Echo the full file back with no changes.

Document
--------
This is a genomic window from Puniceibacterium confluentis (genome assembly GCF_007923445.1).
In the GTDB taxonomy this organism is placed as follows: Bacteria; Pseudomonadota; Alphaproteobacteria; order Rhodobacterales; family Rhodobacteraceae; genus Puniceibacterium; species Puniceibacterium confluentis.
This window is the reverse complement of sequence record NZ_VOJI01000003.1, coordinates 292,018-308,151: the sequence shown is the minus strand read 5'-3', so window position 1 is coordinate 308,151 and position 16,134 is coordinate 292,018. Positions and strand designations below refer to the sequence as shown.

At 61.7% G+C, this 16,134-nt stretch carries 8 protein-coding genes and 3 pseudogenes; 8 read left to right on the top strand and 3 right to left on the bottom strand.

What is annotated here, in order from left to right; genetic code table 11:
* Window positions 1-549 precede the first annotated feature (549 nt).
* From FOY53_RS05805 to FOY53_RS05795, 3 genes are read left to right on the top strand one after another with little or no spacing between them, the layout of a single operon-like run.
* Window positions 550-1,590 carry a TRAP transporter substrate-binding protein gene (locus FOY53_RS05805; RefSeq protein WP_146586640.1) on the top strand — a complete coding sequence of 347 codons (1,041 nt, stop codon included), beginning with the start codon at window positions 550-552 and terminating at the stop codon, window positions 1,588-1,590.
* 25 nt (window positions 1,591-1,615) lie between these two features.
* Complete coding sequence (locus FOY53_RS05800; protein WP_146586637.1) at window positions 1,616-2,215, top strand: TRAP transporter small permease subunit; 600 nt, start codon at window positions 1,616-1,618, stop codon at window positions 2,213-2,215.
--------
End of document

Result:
This is a genomic window from Puniceibacterium confluentis (genome assembly GCF_007923445.1).
In the GTDB taxonomy this organism is placed as follows: Bacteria; Pseudomonadota; Alphaproteobacteria; order Rhodobacterales; family Rhodobacteraceae; genus Puniceibacterium; species Puniceibacterium confluentis.
This window is the reverse complement of sequence record NZ_VOJI01000003.1, coordinates 292,018-308,151: the sequence shown is the minus strand read 5'-3', so window position 1 is coordinate 308,151 and position 16,134 is coordinate 292,018. Positions and strand designations below refer to the sequence as shown.

At 61.7% G+C, this 16,134-nt stretch carries 8 protein-coding genes and 3 pseudogenes; 8 read left to right on the top strand and 3 right to left on the bottom strand.

What is annotated here, in order from left to right; genetic code table 11:
* Window positions 1-549 precede the first annotated feature (549 nt).
* From FOY53_RS05805 to FOY53_RS05795, 3 genes are read left to right on the top strand one after another with little or no spacing between them, the layout of a single operon-like run.
* Window positions 550-1,590 carry a TRAP transporter substrate-binding protein gene (locus FOY53_RS05805; RefSeq protein WP_146586640.1) on the top strand — a complete coding sequence of 347 codons (1,041 nt, stop codon included), beginning with the start codon at window positions 550-552 and terminating at the stop codon, window positions 1,588-1,590.
* 25 nt (window positions 1,591-1,615) lie between these two features.
* Complete coding sequence (locus FOY53_RS05800; protein WP_146586637.1) at window positions 1,616-2,215, top strand: TRAP transporter small permease subunit; 600 nt, start codon at window positions 1,616-1,618, stop codon at window positions 2,213-2,215.